Undergraduate teaching

School of Mathematical and Physical Sciences students learn in lots of different ways. You'll be introduced to key concepts in lectures, apply concepts in small group tutorials and workshops, and have the opportunity to contribute to research projects.

Maths students in a seminar

Lectures and tutorials

Lectures are a big part of university life, they are a chance to learn the fundamentals from recognised experts and get insights into the latest research. You'll also have small group tutorials and workshops to build on the topics you've covered in lectures and show you how to apply concepts to solving real problems. This is a great chance to see how the ideas in your lectures work in practice, ask questions about areas you're struggling with, and get extra support from our friendly academic staff.

Specialist teaching

Chemistry laboratory sessions

As part of our chemistry courses, you'll spend one day every week in the laboratory in first year and more time in second and third year. If you do a four-year MChem course, you'll join one of our research groups in your final year, and spend most of your time working in a team of professional chemists. The staff who run our teaching laboratories will take you from fundamental lab skills to conducting your own research experiments, and recording and analysing data from chemical samples you've prepared.

Physics and astronomy laboratory and computing classes

Physics and astronomy students are trained to build experiments from scratch and use essential experimental tools in our laboratory classes. We also teach you to use computers and computer programming throughout your degree. In your first and second year we have a series of weekly workshops that use Python and Labview languages to make measurements and analyse data. This could be observational data from a telescope, efficiency measurements from a solar cell or measuring the lifetime of cosmic muons. In your third and fourth year you can choose more advanced programming modules and learn LaTeX typesetting to help you with your research projects.

Mathematics and statistics programming classes

For some of our mathematics and statistics modules, you might have practical sessions to teach you how to use specialist mathematics software. This can include the statistical modelling package R, the programming language Python, typesetting using LaTeX, and website design using HTML and CSS, which are all useful skills to have on your CV.

Research projects


Chemistry students put their practical skills into practice with a research project in their third year. You'll gather and evaluate data, run your own experiments and present your findings. If you do a four-year MChem course, you'll spend most of your final year on a more advanced project, tackling a real research problem. You'll choose the topic, get specialist training from chemists working in one of our research groups and have access to state-of-the art equipment.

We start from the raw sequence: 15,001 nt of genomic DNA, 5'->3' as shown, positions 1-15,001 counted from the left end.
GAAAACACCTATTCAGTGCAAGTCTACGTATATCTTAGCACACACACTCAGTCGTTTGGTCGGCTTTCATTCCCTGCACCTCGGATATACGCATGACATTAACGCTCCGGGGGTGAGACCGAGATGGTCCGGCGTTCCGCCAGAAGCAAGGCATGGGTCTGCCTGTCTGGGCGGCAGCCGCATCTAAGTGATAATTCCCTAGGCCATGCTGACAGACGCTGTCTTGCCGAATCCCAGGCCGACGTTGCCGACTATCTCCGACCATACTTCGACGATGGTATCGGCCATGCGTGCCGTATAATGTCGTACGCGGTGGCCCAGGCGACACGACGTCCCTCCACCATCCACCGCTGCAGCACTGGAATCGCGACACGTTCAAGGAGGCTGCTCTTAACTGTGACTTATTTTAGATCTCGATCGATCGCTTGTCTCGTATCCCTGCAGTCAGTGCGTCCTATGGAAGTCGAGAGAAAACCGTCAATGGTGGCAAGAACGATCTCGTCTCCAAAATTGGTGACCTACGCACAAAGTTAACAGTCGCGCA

Physics and astronomy

Physics and astronomy students complete a research project in their third year. You can either do a Physics Research Project over one semester, or an Extended Project over the whole of your third year. If you do one of our MPhys courses, you'll do a more advanced research project in your final year. You'll be based in one of our research laboratories, working alongside professional scientists and have access to state-of-the-art equipment.

Mathematics and statistics

Lots of mathematics and statistics modules include mini-research projects that give you the chance to put your knowledge into practice, and see a complex problem through from start to finish. You can also complete a teaching project with local schools through our Undergraduate Ambassadors Scheme. If you do one of our research-intensive MMath degrees, you'll spend a third of your final year working on a major independent research project. This will prepare you for a career in research, with training on how to write mathematical reports and present your findings.

Research experience

Each year undergraduates can apply to join the Sheffield Undergraduate Research Experience scheme. This gives you a bursary to spend around 6 weeks working with one of our research groups over summer. 

You'll be able to get first-hand experience of major research projects and can even lead to your name appearing in an academic journal, which can help you stand out when you’re applying for jobs.

Chemistry can guarantee you a placement if you meet the requirements of their Undergraduate Research Scholarship scheme.

Mathematics and statistics students can also apply to schemes such as the Undergraduate Research Internship. This has a focus on students from backgrounds and with identities that are typically underrepresented in mathematical research. These include, but are not limited to women, people with a disability, people who identify as LGBTQ+ and people in BAME communities.

Jai Schrem

Jai Schrem, Mathematics MMath

"I'm really happy I was able to complete a short supervised reading project this summer, because it gave me the chance to broaden and deepen my knowledge of group theory and try some challenging problems. Presenting one of the new concepts I learned was also a great opportunity to practice explaining mathematics to an audience and improve my presentation skills."

Read Jai's research presentation (PDF, 224 KB)

Field trips and placements

(For physics and astronomy students)

Through our network of global partners, our physics and astronomy students have opportunities to visit leading labs and facilities like the Large Hadron Collider at CERN, the Isaac Newton Group of Telescopes in the Canary Islands, and the dark matter research facility at Boulby Underground Laboratory.

Physics and astronomy field trips and placements

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